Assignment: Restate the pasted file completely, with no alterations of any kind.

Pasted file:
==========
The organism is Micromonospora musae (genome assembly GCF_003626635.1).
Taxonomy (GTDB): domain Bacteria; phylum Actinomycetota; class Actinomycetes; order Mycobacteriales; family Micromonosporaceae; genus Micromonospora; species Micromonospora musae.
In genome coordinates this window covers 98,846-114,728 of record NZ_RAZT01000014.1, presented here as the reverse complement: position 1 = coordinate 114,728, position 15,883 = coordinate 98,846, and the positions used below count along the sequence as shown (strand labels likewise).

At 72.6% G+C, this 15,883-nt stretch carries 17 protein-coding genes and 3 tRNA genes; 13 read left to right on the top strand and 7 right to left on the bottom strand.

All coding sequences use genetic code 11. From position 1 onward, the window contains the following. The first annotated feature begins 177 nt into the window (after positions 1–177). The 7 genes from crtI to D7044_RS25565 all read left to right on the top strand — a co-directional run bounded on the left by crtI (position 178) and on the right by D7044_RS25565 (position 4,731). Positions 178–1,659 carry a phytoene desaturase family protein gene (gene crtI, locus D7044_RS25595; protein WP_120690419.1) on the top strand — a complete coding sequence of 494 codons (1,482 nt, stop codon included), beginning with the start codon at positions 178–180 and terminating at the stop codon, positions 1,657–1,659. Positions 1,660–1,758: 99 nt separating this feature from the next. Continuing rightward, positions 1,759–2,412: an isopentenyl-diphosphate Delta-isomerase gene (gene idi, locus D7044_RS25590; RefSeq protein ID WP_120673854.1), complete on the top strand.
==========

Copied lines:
The organism is Micromonospora musae (genome assembly GCF_003626635.1).
Taxonomy (GTDB): domain Bacteria; phylum Actinomycetota; class Actinomycetes; order Mycobacteriales; family Micromonosporaceae; genus Micromonospora; species Micromonospora musae.
In genome coordinates this window covers 98,846-114,728 of record NZ_RAZT01000014.1, presented here as the reverse complement: position 1 = coordinate 114,728, position 15,883 = coordinate 98,846, and the positions used below count along the sequence as shown (strand labels likewise).

At 72.6% G+C, this 15,883-nt stretch carries 17 protein-coding genes and 3 tRNA genes; 13 read left to right on the top strand and 7 right to left on the bottom strand.

All coding sequences use genetic code 11. From position 1 onward, the window contains the following. The first annotated feature begins 177 nt into the window (after positions 1–177). The 7 genes from crtI to D7044_RS25565 all read left to right on the top strand — a co-directional run bounded on the left by crtI (position 178) and on the right by D7044_RS25565 (position 4,731). Positions 178–1,659 carry a phytoene desaturase family protein gene (gene crtI, locus D7044_RS25595; protein WP_120690419.1) on the top strand — a complete coding sequence of 494 codons (1,482 nt, stop codon included), beginning with the start codon at positions 178–180 and terminating at the stop codon, positions 1,657–1,659. Positions 1,660–1,758: 99 nt separating this feature from the next. Continuing rightward, positions 1,759–2,412: an isopentenyl-diphosphate Delta-isomerase gene (gene idi, locus D7044_RS25590; RefSeq protein ID WP_120673854.1), complete on the top strand.